Delia Locke


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1877. May. 28. Monday. A rainy day, so rainy at night that the children got quite wet coming home from school. However, we had our annual church meeting, though but few were present. Mrs. Inglis Mrs. Thomson and myself were all the sisters present. We found a deficiency of 112.60 on the salary for the year, but there has been paid for organ and other expenses - $226. We voted to here Mr. Stewart for another year at the same salary viz. $500, and he agreed to stay, though we have official information that the Home Miss. Society cannot aid us, as they are $30,000 in debt, Susie and I were again chosen to fill the offices of Sec. and Treasurer. They tried to elect a Dea. to take the place of Mr. Wallace, but failed, and postponed the matter. (T.S.R. 53. 2 P.M. 60. S.S. 53. May 29. Tuesday. (T.S.R. 47. 2 P.M. 70. S.S. 60.) May 30. Wednesday. I am now forty one years old, and in excellent health. I have not been stronger since my marriage, I suppose than now. John Calvin is now eight years old, weighs fifty five pounds and lacks but a half inch of being four feet in height. Only Mary and Ada were smaller than he is, though he is well and strong, yet he does not seem to grow fast. He is in the Second Reader at School, but is not as forward as Hannah was. He has not yet learned to write, but that is the fault of the school, which is not very well managed, under Miss Howe. He is quick in music. (T.S.R. 48. 2 P.M. 73. S.S. 64.) May 31. Thursday. (T.S.R. 49. 2 P.M. 84. S.S. 72.) June 1. Friday. (T.S.R. 54. 2 P.M. 81. S.S. 66.) June 2. Saturday. (T.S.R. 54. 2 P.M. 78. S.S. 63.) June 3. Sabbath. Have attended S. school as usual. (T.S.R. 56. 2 P.M. 81. S.S. 73.) June 4. Monday. (T.S.R. 50. 2 P.M. 90. S.S. 77.) June 5. Tuesday. I have been out collecting for salary and shopping. (T.S.R. 60. 2 P.M. 88. S.S. 73. June 6. Wednesday. (T.S.R. 56. 2 P.M. 88. S.S. 74.) 1877. June 7. Thursday. A very windy day. Have been to prayer meeting this evening. (T.S.R. 58. 2 P.M. 89. S.S. 85.) June 8. Friday. Clarence Flanders' oldest child a girl of seven years - died of diphtheria. The dreadful disease has not yet spent its force on the children here. (T.S.R. 67. 2 P.M. 97. S.S. 89.) June 9. Saturday. The bell tolled again this morning for a little babe of Mrs. Tubert's - who is a sister of Mr. Klinker's. It died of weakness, as its mother is an invalid. (T.S.R. 63. 2 P.M. 104. S.S. 86.) June 10. Sabbath. Have attended meeting as usual. Mr. Stewart preached from the text, "For the love of Christ constraineth us." The Annual Reports of Secretary and Treasurer were read, which were rather encouraging than otherwise. (T.S.R. 63. 2 P.M. 104. S.S. 92.) June 11. Monday. Another victim to the dread diphtheria. Mr. Montgomery's youngest child died this morning a boy of two years and four months. This is the warmest day of the season, and fearful for a sick person. (T.S.R. 70. 2 P.M. 106. S.S. 90.) June 12. Tuesday. Very warm. (T.S.R. 70. 2 P.M. 106. S.S. 90.) June 13. Wednesday. Again the bell tolled, and this time for a five year old child of Mike Farley's. Still the diphtheria has its victims. (T.S.R. 72. 2 P.M. 95. S.S. 79.) June 14. Thursday. (T.S.R. 58. 2 P.M. 84. S.S. 70.) June 15. Friday. (T.S.R. 58. 2 P.M. 81. S.S. 67.) June 16. Saturday. The bell tolled again tonight for a boy of fourteen years - son of Mr. Hillagus - on the other side of the river. He died of the same dreadful diphtheria, and several others are sick. It is having a sad return, when all hoped it had left. The weather is much cooler. (T.S.R. 60. 2 P.M. 80. S.S. 66.) June 17. Sabbath. Have attended S. school. Mrs. Huntington was there with her children. She is visiting Susie. (T.S.R. 56. 2 P.M. 81. S.S. 74.) June 18. Monday. (T.S.R. 56. 2 P.M. 81. S.S. 72.) June 19. Tuesday. (T.S.R. 60. 2 P.M. 81. S.S. 72.) June 20. Wednesday. The only remaining child of Mike Farley's - a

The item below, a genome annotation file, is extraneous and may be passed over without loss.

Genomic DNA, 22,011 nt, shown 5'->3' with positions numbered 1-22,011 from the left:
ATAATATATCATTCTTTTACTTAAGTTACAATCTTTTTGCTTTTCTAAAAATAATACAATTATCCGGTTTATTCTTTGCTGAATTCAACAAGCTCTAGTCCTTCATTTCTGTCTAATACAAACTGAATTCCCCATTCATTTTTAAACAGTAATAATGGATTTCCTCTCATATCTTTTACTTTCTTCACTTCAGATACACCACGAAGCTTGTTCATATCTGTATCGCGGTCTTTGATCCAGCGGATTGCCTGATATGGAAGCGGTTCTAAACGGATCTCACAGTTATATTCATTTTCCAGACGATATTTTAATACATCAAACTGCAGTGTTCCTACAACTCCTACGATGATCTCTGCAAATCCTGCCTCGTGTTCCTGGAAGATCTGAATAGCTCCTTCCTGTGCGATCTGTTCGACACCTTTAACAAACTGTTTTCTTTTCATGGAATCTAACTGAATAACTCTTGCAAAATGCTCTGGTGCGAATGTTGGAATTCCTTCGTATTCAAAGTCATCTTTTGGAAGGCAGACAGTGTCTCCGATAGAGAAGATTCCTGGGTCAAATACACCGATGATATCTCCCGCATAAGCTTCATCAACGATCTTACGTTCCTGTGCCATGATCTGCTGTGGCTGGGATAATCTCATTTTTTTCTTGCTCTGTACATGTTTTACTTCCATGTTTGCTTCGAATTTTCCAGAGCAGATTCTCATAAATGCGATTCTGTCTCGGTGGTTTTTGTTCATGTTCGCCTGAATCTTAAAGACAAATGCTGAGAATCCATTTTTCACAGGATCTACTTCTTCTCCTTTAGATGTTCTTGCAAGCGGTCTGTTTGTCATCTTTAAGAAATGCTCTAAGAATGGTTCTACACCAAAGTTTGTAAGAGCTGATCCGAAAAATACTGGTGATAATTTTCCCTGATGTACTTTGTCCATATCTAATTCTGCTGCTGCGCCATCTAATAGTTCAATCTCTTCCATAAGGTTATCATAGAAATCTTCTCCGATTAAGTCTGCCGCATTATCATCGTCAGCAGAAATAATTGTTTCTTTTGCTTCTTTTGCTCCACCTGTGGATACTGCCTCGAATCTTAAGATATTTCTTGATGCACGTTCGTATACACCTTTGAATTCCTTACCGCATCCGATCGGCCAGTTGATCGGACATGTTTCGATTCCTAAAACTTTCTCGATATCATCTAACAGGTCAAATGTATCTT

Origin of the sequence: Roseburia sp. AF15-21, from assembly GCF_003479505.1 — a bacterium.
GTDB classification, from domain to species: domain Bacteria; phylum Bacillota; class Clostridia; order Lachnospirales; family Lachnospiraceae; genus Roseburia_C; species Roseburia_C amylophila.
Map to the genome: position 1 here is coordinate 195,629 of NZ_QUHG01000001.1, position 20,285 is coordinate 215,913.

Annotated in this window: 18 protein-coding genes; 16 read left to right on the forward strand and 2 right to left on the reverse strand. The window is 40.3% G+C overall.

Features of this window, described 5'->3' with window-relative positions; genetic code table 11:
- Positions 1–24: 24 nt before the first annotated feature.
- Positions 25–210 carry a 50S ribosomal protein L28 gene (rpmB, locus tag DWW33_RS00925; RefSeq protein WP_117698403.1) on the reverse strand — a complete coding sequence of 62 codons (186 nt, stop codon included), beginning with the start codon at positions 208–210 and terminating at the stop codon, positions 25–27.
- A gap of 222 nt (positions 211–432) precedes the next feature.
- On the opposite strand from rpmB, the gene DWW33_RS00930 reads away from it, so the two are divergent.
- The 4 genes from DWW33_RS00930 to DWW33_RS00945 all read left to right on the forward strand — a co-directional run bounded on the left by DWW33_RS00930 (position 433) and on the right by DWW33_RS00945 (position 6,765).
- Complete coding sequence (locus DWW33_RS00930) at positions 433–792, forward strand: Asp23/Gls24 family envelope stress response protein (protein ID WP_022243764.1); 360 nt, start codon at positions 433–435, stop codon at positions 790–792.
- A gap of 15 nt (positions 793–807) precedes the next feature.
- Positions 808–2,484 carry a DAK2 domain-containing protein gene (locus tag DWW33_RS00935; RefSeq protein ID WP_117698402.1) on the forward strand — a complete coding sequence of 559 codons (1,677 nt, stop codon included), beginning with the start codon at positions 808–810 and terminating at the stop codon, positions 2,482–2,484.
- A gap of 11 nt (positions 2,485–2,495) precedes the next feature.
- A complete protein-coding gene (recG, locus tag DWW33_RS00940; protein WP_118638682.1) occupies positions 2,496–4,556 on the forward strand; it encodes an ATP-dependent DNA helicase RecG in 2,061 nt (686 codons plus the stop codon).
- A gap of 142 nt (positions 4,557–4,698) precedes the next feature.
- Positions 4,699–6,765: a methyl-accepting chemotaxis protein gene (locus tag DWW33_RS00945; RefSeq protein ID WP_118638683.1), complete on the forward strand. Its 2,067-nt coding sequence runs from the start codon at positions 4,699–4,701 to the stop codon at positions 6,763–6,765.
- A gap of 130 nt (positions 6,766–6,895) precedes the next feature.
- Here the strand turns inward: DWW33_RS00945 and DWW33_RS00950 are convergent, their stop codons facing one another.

Date Original

January 1877

Dates Covered



Original diary dimensions: 22 x 33 cm.

Resource Identifier



Holt-Atherton Special Collections, University of the Pacific Library

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Delia Locke, diaries, women, diarist, California, Locke-Hammond Family Papers, Lockeford, CA, Dean Jewett Locke, rural life, rural California, 19th Century, church, temperance organizations, Mokelumne River Ladies' Sewing Circle, temperature recordings, journal